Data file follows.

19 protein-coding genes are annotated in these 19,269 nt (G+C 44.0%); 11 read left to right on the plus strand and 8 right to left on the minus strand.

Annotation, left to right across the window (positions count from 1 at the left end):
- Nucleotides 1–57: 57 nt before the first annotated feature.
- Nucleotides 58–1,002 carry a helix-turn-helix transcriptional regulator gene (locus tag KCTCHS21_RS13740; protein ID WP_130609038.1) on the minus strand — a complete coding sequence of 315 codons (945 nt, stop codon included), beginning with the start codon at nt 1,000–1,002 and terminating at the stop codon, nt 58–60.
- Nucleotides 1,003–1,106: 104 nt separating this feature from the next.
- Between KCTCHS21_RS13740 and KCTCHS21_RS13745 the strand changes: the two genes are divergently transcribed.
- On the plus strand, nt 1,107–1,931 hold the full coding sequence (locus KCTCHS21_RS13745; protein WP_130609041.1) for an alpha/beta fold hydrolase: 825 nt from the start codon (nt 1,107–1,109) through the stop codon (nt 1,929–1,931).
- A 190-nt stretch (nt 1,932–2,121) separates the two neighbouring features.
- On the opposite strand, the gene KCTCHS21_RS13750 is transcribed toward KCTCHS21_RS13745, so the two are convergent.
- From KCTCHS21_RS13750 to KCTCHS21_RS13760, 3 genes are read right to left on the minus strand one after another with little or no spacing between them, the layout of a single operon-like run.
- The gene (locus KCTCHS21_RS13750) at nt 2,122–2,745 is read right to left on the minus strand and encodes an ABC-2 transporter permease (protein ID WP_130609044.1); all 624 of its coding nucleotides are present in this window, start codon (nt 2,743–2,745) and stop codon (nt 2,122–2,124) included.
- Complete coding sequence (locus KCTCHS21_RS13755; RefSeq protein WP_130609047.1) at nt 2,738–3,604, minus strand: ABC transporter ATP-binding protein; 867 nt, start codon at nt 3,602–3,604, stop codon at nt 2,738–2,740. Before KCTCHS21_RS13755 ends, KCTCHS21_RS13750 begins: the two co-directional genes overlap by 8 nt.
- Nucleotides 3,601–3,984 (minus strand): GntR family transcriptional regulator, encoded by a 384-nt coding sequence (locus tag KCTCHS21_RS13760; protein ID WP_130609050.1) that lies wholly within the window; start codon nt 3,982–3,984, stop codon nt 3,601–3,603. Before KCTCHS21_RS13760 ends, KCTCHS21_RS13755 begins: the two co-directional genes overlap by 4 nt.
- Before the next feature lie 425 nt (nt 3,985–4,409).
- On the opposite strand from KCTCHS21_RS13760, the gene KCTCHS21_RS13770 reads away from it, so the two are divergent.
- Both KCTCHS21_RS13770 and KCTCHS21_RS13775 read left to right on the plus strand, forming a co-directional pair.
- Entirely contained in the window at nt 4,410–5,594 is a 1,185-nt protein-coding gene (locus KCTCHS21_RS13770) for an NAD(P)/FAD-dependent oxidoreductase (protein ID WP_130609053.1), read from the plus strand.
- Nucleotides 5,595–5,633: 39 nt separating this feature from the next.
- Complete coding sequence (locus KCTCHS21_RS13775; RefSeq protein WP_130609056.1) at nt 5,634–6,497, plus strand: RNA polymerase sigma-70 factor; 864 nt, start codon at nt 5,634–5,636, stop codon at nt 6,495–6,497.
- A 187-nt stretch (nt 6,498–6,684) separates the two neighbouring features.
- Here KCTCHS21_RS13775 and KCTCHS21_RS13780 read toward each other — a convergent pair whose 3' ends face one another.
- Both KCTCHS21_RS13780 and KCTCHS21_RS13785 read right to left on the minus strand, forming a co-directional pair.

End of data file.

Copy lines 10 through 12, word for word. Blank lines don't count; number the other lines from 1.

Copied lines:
- From KCTCHS21_RS13750 to KCTCHS21_RS13760, 3 genes are read right to left on the minus strand one after another with little or no spacing between them, the layout of a single operon-like run.
- The gene (locus KCTCHS21_RS13750) at nt 2,122–2,745 is read right to left on the minus strand and encodes an ABC-2 transporter permease (protein ID WP_130609044.1); all 624 of its coding nucleotides are present in this window, start codon (nt 2,743–2,745) and stop codon (nt 2,122–2,124) included.
- Complete coding sequence (locus KCTCHS21_RS13755; RefSeq protein WP_130609047.1) at nt 2,738–3,604, minus strand: ABC transporter ATP-binding protein; 867 nt, start codon at nt 3,602–3,604, stop codon at nt 2,738–2,740. Before KCTCHS21_RS13755 ends, KCTCHS21_RS13750 begins: the two co-directional genes overlap by 8 nt.